I was recently sifting through some old cassettes of music I had recorded over the past 25 years or so with the vague idea of digitising some of them to place on my new website (see 2). One of them stood out from the rest for a couple of reasons: it was uncharacteristically very badly recorded*, with lots of hissss but it also stayed with me, wanting to play it again and again.

This cassette was labelled '4 Point Paint' which was an improvised gtr duo I formed with Robin Watts in Southampton in the early '80s. The name comes from the fact that we commissioned to be made (from a local electronics firm) a signal splitter which allowed us to output our guitars to four seperate amps. Across some of these connections we placed effects pedals (phasers, flangers etc.) so that we created a kind of surround sound - when such things were uncommon.

It would be true to say that we never really developed the system or even played live as much as we might but this was a colourful time when Robin and I were in several bands and had other commitments.

We played a handful of venues including (from memory):
• Southampton University Concourse,
• Southampton Civic Centre
• The Deannery Annexe, Southampton (twice, I think),
• City Centre, Above Bar, Southampton (near the art gallery),
• A field with some cows (Robin also had a spare car battery which we used to power our outdoor ‘gigs’).

It would be fair to say that we left the musical world (even the musical world of Southamption) relatively untroubled - perhaps with exception of the cows - but we definitely had something. Our playing was underpinned by a rapport developed from our repeated improvising together, and our style was under the influence of systems music, enabling us to move into combining and offsetting patterns of notes one moment and then veering off into new areas the next.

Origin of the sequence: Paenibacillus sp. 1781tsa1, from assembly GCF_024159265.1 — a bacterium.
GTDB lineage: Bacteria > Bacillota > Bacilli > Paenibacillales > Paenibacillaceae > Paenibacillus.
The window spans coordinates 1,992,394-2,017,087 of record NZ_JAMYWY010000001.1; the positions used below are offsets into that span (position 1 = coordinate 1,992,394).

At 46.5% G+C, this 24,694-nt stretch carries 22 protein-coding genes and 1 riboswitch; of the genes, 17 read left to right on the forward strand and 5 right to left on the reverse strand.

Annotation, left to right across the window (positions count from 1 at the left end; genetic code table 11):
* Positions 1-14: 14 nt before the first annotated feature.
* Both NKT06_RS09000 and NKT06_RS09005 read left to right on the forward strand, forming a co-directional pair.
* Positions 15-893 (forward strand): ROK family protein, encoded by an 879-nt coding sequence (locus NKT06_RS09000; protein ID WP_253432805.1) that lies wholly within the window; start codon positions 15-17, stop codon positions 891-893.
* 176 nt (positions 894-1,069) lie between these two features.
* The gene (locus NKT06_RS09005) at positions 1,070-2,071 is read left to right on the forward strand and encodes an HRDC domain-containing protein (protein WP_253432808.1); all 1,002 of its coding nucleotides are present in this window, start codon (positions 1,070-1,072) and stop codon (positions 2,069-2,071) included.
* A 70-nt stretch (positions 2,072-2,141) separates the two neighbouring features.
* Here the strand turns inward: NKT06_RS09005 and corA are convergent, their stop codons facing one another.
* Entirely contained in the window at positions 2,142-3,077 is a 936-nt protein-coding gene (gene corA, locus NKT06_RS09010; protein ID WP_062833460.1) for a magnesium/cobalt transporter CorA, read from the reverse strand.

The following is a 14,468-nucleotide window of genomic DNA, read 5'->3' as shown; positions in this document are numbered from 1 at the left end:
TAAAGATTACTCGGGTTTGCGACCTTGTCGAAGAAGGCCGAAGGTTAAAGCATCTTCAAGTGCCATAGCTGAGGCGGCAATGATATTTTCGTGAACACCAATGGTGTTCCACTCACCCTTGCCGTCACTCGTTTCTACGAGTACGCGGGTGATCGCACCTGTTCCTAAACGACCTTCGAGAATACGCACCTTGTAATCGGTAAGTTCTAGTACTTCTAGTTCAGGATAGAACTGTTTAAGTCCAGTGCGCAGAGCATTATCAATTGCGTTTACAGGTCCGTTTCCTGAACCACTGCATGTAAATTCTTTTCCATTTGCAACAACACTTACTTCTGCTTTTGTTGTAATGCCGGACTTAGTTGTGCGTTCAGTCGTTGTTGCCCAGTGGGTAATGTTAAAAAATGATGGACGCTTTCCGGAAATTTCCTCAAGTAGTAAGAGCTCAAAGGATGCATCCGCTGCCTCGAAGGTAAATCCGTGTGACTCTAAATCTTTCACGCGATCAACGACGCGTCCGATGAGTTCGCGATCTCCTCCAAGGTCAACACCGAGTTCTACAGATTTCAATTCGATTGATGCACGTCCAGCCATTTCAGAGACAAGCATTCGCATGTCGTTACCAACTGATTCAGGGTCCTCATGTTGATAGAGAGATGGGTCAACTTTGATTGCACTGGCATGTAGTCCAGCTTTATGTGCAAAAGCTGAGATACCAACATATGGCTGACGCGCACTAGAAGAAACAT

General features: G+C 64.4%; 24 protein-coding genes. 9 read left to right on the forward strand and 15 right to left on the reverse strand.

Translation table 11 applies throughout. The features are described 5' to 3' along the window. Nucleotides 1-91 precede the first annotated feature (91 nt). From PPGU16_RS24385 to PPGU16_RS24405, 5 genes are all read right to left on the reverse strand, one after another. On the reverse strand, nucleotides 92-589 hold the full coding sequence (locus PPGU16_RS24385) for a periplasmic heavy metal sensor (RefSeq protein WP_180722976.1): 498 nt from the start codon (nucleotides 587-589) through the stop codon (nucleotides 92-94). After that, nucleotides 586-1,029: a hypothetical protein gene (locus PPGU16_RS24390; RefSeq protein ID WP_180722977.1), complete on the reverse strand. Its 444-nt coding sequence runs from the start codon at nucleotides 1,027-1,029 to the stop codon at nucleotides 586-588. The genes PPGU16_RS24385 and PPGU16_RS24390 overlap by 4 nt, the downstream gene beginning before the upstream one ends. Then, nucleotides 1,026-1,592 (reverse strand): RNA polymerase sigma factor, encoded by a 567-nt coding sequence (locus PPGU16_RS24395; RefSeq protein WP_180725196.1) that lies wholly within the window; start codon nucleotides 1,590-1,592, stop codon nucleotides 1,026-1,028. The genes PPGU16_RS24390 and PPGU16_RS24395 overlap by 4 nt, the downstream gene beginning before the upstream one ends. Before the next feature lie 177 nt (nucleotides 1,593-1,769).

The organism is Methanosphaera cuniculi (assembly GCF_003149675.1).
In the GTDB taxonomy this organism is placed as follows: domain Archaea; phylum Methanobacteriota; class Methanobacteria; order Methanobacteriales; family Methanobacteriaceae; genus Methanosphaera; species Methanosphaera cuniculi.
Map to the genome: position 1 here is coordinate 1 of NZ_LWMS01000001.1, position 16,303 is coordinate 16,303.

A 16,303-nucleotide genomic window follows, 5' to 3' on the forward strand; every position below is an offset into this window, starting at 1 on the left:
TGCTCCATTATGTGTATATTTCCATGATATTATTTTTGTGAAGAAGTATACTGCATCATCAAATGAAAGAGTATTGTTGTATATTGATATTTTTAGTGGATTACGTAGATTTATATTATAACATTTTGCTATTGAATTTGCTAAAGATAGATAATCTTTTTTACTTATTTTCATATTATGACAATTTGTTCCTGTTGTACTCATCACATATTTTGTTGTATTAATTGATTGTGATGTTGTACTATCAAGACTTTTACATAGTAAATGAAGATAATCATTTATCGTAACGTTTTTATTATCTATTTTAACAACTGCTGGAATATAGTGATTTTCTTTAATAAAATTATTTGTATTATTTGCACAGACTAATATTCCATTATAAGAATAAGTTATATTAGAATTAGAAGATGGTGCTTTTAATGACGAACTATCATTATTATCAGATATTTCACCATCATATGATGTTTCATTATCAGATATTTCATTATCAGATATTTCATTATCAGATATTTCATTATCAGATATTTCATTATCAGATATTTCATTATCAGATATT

As I have described, most of our band time was spent improvising together and from these improvisations we would develop frameworks for music to play at our live performances. The rediscovered cassette contained four such improvisations.

...And so at first I digitised the 4 Point Paint tracks with the intention of removing as much of the hiss as I could without spoiling the sound of the guitars. As I worked with the tracks however, taking them into Logic Audio to mix hissed and unhissed versions together and gnashing my teeth and cursing at the whole idea of hiss a great deal - I gradually began to see that hiss was perhaps not my enemy and that I should embrace hiss and even use it as my guide ;o) (which means I realised I could gently reinvent the tracks, with subtle reverbs and new additions here and there and use the hiss as a guiding aesthetic). I then became interested in not just documenting the past but using it to produce new material.

From there it was a short step to designing a CD cover and preparing to release a VERY limited edition (of 2 only) of '4 Point Paint'.

The main revelation however, has been that I can view my past recordings as ingredients for new work - so more of this later.

* This was an era in which I veered between working in recording studios and double-tracking cassettes on my warhorse of a Hi Fi.

I've also sporadically been trying out some design and content ideas for which will work as a kind of 'online artist's studio' (and I'm busy trying to define that term) in parallel with the Chameleon Lectra site.

more entries on the above soon
Add to Technorati Favorites